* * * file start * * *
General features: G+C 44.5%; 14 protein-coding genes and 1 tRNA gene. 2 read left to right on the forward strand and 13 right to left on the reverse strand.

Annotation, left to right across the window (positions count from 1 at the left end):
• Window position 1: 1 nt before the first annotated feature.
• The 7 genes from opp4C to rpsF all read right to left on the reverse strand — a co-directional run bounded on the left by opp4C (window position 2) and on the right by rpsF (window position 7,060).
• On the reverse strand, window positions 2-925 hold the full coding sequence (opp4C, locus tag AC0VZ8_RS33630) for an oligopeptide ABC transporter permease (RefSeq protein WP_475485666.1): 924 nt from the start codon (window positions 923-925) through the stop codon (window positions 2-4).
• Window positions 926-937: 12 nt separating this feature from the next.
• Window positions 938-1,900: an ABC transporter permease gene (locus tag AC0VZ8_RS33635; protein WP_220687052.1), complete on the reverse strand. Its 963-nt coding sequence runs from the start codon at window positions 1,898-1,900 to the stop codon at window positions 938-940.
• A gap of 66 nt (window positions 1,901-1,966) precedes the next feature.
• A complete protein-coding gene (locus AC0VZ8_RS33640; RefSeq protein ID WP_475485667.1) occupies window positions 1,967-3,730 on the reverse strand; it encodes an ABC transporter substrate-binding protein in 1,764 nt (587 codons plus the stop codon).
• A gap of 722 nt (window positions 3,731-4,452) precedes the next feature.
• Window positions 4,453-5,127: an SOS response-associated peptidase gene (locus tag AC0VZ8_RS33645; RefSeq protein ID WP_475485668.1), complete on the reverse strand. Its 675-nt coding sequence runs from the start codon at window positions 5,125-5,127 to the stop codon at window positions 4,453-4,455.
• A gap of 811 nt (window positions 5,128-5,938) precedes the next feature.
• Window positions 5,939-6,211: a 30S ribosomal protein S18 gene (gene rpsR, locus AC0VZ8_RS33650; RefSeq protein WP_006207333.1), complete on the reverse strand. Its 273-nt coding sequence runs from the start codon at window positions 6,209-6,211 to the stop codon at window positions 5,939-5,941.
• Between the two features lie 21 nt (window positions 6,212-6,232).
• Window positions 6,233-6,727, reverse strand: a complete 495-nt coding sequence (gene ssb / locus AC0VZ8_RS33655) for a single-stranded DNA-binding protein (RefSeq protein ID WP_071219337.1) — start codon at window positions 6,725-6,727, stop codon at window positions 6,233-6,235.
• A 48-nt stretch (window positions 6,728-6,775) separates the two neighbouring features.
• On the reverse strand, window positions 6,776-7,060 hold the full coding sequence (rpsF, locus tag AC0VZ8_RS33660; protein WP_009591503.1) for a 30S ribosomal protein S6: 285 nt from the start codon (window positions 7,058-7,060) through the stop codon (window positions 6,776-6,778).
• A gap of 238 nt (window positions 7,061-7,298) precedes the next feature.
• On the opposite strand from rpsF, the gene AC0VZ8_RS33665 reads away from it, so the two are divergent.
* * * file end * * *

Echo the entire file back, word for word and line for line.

General features: G+C 44.5%; 14 protein-coding genes and 1 tRNA gene. 2 read left to right on the forward strand and 13 right to left on the reverse strand.

Annotation, left to right across the window (positions count from 1 at the left end):
• Window position 1: 1 nt before the first annotated feature.
• The 7 genes from opp4C to rpsF all read right to left on the reverse strand — a co-directional run bounded on the left by opp4C (window position 2) and on the right by rpsF (window position 7,060).
• On the reverse strand, window positions 2-925 hold the full coding sequence (opp4C, locus tag AC0VZ8_RS33630) for an oligopeptide ABC transporter permease (RefSeq protein WP_475485666.1): 924 nt from the start codon (window positions 923-925) through the stop codon (window positions 2-4).
• Window positions 926-937: 12 nt separating this feature from the next.
• Window positions 938-1,900: an ABC transporter permease gene (locus tag AC0VZ8_RS33635; protein WP_220687052.1), complete on the reverse strand. Its 963-nt coding sequence runs from the start codon at window positions 1,898-1,900 to the stop codon at window positions 938-940.
• A gap of 66 nt (window positions 1,901-1,966) precedes the next feature.
• A complete protein-coding gene (locus AC0VZ8_RS33640; RefSeq protein ID WP_475485667.1) occupies window positions 1,967-3,730 on the reverse strand; it encodes an ABC transporter substrate-binding protein in 1,764 nt (587 codons plus the stop codon).
• A gap of 722 nt (window positions 3,731-4,452) precedes the next feature.
• Window positions 4,453-5,127: an SOS response-associated peptidase gene (locus tag AC0VZ8_RS33645; RefSeq protein ID WP_475485668.1), complete on the reverse strand. Its 675-nt coding sequence runs from the start codon at window positions 5,125-5,127 to the stop codon at window positions 4,453-4,455.
• A gap of 811 nt (window positions 5,128-5,938) precedes the next feature.
• Window positions 5,939-6,211: a 30S ribosomal protein S18 gene (gene rpsR, locus AC0VZ8_RS33650; RefSeq protein WP_006207333.1), complete on the reverse strand. Its 273-nt coding sequence runs from the start codon at window positions 6,209-6,211 to the stop codon at window positions 5,939-5,941.
• Between the two features lie 21 nt (window positions 6,212-6,232).
• Window positions 6,233-6,727, reverse strand: a complete 495-nt coding sequence (gene ssb / locus AC0VZ8_RS33655) for a single-stranded DNA-binding protein (RefSeq protein ID WP_071219337.1) — start codon at window positions 6,725-6,727, stop codon at window positions 6,233-6,235.
• A 48-nt stretch (window positions 6,728-6,775) separates the two neighbouring features.
• On the reverse strand, window positions 6,776-7,060 hold the full coding sequence (rpsF, locus tag AC0VZ8_RS33660; protein WP_009591503.1) for a 30S ribosomal protein S6: 285 nt from the start codon (window positions 7,058-7,060) through the stop codon (window positions 6,776-6,778).
• A gap of 238 nt (window positions 7,061-7,298) precedes the next feature.
• On the opposite strand from rpsF, the gene AC0VZ8_RS33665 reads away from it, so the two are divergent.